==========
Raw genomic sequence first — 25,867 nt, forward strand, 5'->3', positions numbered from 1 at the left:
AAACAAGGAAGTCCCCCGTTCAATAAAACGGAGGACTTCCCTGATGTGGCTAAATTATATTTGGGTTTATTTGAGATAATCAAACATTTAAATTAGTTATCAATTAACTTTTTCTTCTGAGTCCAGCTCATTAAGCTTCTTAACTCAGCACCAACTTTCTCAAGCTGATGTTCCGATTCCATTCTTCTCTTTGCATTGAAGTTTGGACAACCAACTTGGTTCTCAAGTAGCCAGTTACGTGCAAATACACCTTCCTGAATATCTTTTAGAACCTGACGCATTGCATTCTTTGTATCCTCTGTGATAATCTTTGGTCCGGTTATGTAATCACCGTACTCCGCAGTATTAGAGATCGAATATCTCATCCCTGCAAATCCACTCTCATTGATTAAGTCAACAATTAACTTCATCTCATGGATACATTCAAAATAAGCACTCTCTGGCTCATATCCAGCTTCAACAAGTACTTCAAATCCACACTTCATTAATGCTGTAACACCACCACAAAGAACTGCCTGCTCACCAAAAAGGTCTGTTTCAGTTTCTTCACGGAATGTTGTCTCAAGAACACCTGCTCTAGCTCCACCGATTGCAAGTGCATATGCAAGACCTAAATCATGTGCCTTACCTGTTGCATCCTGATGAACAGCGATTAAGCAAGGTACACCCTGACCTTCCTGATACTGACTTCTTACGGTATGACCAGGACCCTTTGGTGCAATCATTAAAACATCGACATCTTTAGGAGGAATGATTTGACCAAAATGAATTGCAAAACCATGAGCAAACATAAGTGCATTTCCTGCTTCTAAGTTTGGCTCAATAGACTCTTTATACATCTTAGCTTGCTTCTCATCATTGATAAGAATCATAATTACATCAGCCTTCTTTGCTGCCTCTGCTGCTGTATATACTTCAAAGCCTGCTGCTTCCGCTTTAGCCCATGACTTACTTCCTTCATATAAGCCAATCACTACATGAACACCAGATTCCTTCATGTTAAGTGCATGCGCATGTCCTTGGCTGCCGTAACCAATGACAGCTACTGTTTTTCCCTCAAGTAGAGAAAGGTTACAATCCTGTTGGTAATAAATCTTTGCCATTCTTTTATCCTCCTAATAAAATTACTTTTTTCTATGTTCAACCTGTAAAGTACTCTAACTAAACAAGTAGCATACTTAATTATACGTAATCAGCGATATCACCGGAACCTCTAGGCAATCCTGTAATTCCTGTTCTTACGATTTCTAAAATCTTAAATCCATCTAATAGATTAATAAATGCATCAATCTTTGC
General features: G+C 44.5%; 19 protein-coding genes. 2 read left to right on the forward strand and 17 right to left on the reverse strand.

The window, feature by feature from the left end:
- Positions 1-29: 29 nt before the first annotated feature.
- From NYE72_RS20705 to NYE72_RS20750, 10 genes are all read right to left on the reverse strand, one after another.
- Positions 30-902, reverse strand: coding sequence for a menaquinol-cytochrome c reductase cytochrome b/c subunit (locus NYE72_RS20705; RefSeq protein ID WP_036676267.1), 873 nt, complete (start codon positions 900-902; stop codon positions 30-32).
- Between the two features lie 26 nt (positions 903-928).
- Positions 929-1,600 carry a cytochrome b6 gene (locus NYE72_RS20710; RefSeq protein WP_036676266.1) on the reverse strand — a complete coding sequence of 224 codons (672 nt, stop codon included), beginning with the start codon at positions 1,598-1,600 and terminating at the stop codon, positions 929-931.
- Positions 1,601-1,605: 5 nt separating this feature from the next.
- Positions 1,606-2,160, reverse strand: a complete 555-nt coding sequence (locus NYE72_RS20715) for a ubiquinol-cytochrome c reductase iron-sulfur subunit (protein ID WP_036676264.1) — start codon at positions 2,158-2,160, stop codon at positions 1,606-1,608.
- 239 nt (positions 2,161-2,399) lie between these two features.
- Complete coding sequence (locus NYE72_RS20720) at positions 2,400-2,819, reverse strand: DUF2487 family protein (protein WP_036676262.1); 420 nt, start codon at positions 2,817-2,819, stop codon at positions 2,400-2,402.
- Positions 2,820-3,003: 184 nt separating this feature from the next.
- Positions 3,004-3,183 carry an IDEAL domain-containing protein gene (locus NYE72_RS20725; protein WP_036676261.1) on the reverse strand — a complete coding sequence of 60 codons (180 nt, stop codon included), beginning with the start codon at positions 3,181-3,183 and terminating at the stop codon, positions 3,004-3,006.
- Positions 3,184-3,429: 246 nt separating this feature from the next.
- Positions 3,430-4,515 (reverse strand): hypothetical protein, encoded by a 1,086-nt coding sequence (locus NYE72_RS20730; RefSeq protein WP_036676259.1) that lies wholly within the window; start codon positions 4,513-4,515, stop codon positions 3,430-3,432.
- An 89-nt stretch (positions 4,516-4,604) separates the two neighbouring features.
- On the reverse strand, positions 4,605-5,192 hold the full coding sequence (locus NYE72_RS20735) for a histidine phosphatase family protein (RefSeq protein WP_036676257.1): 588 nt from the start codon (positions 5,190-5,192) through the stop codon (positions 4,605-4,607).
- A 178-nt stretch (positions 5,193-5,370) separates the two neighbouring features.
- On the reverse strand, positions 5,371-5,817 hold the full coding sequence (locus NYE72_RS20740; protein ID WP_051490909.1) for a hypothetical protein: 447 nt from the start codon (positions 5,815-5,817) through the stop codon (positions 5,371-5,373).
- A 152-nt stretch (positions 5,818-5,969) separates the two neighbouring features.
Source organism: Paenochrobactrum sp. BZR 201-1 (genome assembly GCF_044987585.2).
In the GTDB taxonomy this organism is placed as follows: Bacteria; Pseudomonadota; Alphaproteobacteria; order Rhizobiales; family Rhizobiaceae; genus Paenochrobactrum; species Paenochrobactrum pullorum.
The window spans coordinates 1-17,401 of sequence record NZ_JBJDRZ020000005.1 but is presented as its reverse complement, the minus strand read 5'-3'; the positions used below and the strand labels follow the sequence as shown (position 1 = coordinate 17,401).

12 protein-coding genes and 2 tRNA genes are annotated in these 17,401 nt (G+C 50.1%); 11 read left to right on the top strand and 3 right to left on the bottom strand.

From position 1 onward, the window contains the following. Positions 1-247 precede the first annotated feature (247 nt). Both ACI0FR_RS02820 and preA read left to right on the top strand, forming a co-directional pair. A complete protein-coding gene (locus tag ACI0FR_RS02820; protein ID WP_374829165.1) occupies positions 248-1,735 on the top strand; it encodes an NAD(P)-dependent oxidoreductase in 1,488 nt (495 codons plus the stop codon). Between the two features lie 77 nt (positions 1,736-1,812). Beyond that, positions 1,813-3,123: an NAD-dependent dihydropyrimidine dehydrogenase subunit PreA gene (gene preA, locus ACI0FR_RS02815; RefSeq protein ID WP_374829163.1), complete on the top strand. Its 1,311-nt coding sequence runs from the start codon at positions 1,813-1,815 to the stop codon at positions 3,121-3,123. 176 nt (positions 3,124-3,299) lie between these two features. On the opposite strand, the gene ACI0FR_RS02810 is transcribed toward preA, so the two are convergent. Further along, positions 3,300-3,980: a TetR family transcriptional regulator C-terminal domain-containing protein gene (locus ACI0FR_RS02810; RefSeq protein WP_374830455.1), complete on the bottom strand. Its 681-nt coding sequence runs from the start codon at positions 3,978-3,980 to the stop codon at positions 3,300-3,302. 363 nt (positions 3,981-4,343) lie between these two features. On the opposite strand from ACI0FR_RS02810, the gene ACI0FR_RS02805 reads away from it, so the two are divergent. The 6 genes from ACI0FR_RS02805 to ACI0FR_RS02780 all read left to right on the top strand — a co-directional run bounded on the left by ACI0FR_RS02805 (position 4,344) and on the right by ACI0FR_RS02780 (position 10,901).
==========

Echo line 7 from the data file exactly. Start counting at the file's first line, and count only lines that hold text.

- Positions 30-902, reverse strand: coding sequence for a menaquinol-cytochrome c reductase cytochrome b/c subunit (locus NYE72_RS20705; RefSeq protein ID WP_036676267.1), 873 nt, complete (start codon positions 900-902; stop codon positions 30-32).